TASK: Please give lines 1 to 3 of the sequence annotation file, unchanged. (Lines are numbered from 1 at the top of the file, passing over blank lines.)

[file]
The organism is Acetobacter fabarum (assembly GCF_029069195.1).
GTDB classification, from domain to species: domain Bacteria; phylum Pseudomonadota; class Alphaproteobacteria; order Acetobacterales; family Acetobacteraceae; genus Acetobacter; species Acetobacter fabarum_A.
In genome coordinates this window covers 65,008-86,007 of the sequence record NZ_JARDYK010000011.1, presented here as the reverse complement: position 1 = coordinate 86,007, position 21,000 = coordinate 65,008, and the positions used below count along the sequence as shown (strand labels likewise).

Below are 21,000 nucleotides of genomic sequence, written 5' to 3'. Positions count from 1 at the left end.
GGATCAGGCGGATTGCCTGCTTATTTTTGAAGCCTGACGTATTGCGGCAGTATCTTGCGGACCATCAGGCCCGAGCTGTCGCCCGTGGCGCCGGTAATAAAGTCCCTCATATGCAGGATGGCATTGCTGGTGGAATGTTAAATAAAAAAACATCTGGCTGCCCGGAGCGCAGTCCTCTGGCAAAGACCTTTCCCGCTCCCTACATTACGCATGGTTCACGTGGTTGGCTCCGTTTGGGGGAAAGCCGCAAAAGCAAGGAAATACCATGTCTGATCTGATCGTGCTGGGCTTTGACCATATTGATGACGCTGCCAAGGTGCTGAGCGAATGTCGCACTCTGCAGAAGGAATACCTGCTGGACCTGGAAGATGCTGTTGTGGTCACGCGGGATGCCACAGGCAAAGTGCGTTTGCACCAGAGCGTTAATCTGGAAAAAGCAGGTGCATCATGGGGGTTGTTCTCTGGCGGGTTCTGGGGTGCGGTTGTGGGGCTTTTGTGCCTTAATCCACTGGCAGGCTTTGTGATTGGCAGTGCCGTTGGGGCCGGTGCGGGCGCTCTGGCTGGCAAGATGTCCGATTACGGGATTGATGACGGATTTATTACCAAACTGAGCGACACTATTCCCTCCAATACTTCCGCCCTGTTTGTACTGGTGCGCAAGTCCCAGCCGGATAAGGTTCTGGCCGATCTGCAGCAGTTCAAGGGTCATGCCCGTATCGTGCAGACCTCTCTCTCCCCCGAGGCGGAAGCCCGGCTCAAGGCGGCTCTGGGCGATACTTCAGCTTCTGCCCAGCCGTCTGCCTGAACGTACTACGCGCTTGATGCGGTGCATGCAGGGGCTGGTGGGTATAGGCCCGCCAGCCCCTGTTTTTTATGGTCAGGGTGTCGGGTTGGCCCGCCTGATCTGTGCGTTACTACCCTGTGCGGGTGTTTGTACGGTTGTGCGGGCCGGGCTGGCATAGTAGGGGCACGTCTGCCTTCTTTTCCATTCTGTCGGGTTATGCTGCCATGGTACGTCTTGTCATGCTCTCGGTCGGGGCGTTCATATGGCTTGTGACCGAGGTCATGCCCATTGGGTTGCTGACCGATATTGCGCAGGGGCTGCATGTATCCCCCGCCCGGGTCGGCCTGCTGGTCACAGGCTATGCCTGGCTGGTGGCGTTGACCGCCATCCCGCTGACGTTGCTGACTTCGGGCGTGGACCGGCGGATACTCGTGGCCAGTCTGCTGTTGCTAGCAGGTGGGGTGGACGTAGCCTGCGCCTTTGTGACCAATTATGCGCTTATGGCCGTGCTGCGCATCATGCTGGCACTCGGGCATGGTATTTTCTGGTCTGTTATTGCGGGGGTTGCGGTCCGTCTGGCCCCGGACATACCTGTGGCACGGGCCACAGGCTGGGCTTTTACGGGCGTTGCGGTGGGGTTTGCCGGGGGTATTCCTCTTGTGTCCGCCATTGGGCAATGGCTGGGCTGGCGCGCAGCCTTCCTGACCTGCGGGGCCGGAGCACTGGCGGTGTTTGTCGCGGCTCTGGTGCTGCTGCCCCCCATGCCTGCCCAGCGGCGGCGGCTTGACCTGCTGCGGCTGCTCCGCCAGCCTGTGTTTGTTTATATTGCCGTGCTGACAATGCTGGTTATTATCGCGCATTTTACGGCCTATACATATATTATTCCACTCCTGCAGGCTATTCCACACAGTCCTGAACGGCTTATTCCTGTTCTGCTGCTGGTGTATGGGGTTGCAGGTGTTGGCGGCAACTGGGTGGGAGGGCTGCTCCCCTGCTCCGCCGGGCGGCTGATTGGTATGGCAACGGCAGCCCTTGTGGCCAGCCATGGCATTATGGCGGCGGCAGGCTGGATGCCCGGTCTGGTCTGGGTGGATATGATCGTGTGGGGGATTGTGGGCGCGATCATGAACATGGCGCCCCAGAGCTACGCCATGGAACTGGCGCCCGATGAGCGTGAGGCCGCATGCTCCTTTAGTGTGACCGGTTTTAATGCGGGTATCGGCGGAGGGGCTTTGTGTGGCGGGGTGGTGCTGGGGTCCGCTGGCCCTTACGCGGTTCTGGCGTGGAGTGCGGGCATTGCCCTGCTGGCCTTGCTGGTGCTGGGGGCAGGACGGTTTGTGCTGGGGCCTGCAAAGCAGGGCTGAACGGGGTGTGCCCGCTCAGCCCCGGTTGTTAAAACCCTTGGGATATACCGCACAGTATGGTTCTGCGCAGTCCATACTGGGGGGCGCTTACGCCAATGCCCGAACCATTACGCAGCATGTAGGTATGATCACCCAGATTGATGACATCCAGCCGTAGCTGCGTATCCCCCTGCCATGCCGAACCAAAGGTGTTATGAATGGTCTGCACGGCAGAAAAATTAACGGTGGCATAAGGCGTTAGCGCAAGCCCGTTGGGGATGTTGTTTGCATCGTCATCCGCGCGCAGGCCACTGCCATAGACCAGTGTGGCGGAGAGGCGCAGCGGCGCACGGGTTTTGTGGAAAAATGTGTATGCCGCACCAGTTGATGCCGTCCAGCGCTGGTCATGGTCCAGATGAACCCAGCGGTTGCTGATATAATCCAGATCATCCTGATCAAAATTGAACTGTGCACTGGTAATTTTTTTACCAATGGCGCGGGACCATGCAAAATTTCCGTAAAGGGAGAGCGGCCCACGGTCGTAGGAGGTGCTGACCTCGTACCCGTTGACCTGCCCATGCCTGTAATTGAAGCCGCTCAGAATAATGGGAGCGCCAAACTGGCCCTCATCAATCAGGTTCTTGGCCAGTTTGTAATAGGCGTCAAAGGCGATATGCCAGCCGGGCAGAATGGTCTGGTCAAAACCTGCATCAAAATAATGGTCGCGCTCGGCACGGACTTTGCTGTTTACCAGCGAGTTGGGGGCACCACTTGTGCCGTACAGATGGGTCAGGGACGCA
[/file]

The organism is Acetobacter fabarum (assembly GCF_029069195.1).
GTDB classification, from domain to species: domain Bacteria; phylum Pseudomonadota; class Alphaproteobacteria; order Acetobacterales; family Acetobacteraceae; genus Acetobacter; species Acetobacter fabarum_A.
In genome coordinates this window covers 65,008-86,007 of the sequence record NZ_JARDYK010000011.1, presented here as the reverse complement: position 1 = coordinate 86,007, position 21,000 = coordinate 65,008, and the positions used below count along the sequence as shown (strand labels likewise).